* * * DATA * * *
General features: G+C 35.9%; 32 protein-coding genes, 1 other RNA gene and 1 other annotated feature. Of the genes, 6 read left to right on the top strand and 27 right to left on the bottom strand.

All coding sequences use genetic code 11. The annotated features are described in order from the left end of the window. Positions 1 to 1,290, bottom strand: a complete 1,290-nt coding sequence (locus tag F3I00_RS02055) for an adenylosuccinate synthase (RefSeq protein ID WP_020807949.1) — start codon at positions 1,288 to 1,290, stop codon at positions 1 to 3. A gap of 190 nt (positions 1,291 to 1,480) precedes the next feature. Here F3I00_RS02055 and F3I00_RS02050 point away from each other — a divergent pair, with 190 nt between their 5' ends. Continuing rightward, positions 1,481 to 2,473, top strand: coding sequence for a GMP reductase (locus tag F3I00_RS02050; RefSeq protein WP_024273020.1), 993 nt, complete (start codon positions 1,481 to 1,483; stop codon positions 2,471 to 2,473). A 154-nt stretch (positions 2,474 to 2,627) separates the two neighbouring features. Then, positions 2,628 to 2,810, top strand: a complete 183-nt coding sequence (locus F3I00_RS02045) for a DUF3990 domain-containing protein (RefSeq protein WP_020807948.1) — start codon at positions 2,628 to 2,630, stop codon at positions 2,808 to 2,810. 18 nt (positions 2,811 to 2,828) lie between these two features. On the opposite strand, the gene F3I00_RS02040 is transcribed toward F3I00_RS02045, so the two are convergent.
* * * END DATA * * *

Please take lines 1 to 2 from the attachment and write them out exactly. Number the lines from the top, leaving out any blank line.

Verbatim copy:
General features: G+C 35.9%; 32 protein-coding genes, 1 other RNA gene and 1 other annotated feature. Of the genes, 6 read left to right on the top strand and 27 right to left on the bottom strand.

All coding sequences use genetic code 11. The annotated features are described in order from the left end of the window. Positions 1 to 1,290, bottom strand: a complete 1,290-nt coding sequence (locus tag F3I00_RS02055) for an adenylosuccinate synthase (RefSeq protein ID WP_020807949.1) — start codon at positions 1,288 to 1,290, stop codon at positions 1 to 3. A gap of 190 nt (positions 1,291 to 1,480) precedes the next feature. Here F3I00_RS02055 and F3I00_RS02050 point away from each other — a divergent pair, with 190 nt between their 5' ends. Continuing rightward, positions 1,481 to 2,473, top strand: coding sequence for a GMP reductase (locus tag F3I00_RS02050; RefSeq protein WP_024273020.1), 993 nt, complete (start codon positions 1,481 to 1,483; stop codon positions 2,471 to 2,473). A 154-nt stretch (positions 2,474 to 2,627) separates the two neighbouring features. Then, positions 2,628 to 2,810, top strand: a complete 183-nt coding sequence (locus F3I00_RS02045) for a DUF3990 domain-containing protein (RefSeq protein WP_020807948.1) — start codon at positions 2,628 to 2,630, stop codon at positions 2,808 to 2,810. 18 nt (positions 2,811 to 2,828) lie between these two features. On the opposite strand, the gene F3I00_RS02040 is transcribed toward F3I00_RS02045, so the two are convergent.